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#GorillaStory: Maternal Training with Calaya

  • Western Lowland Gorilla Calaya
    Calaya explores the Great Ape House outdoor habitat on Feb. 1, 2018.

When it comes to caring for babies at the Smithsonian’s National Zoo, it takes a village.

For western lowland gorilla Calaya, her village of support is the great ape animal care team and her primary keeper, Melba Brown. Every day, keepers use positive reinforcement training to teach the gorillas husbandry and medical behaviors. This enables the apes to participate voluntarily in their own medical care. When an animal is expecting, keepers will add maternal behaviors to the animals’ training repertoire.

Calaya views photos of gorilla moms and babies

As Brown described in a previous #GorillaStory, Calaya learns best by observing others. Brown shows her photographs of gorilla mothers holding and nursing their babies. While Calaya looks at the images, Brown will say simple phrases such as ‘mom with baby’ or ‘mom feeding baby’ to help Calaya associate the behavior with a verbal description of what is happening.  

“When Calaya was at the Woodland Park Zoo, she saw her mother go through pregnancy, birth and the process of raising an infant” says Brown. “We have every reason to believe that she will be a great mom, too, because the knowledge is already there. Through these training sessions, I am establishing a common language and reinforcing what she already knows to increase the chances that she will care for her infant.”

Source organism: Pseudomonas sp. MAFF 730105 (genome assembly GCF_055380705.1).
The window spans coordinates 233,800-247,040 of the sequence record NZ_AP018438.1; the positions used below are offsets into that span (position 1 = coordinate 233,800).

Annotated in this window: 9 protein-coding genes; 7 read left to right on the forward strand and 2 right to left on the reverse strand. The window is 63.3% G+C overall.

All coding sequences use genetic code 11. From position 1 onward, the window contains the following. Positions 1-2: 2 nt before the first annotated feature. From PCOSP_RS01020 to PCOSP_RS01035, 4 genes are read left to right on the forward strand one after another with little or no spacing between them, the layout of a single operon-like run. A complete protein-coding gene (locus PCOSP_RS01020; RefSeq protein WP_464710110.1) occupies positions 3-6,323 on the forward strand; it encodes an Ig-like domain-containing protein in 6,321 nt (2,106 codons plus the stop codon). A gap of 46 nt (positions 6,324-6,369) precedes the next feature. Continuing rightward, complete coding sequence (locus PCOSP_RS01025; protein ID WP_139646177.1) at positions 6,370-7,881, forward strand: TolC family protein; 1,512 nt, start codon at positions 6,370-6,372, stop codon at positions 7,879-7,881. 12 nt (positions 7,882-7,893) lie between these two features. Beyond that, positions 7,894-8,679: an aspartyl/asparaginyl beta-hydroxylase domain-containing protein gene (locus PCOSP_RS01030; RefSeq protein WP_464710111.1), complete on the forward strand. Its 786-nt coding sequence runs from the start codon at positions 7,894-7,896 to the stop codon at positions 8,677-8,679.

Calaya with animal keeper Melba Brown and a toy gorilla

To help Calaya put the skills she learns from the photos into practice, keepers have introduced a plush toy gorilla to her. At roughly the size of a newborn gorilla, the plush has a recorder inside that plays baby gorilla vocalizations. Brown will ask Calaya to touch and kiss the plush baby, hold it gently and present her chest so it can nurse. 

“I want to keep Calaya engaged in training throughout her pregnancy and beyond,” said Brown. “Even if all goes well and she takes care of her baby, it is important that she feels comfortable bringing the baby over to me. Any time we have a newborn, we monitor him or her closely to ensure they are getting all the nutrients they need from mom’s milk. If Calaya has trouble lactating, she could bring the baby to me for supplemental feeding with formula. We want to give the baby every opportunity to be with mom and the rest of the troop.”

Follow the Zoo’s updates throughout Calaya’s pregnancy on FacebookTwitter and Instagram with the hashtag #gorillastory.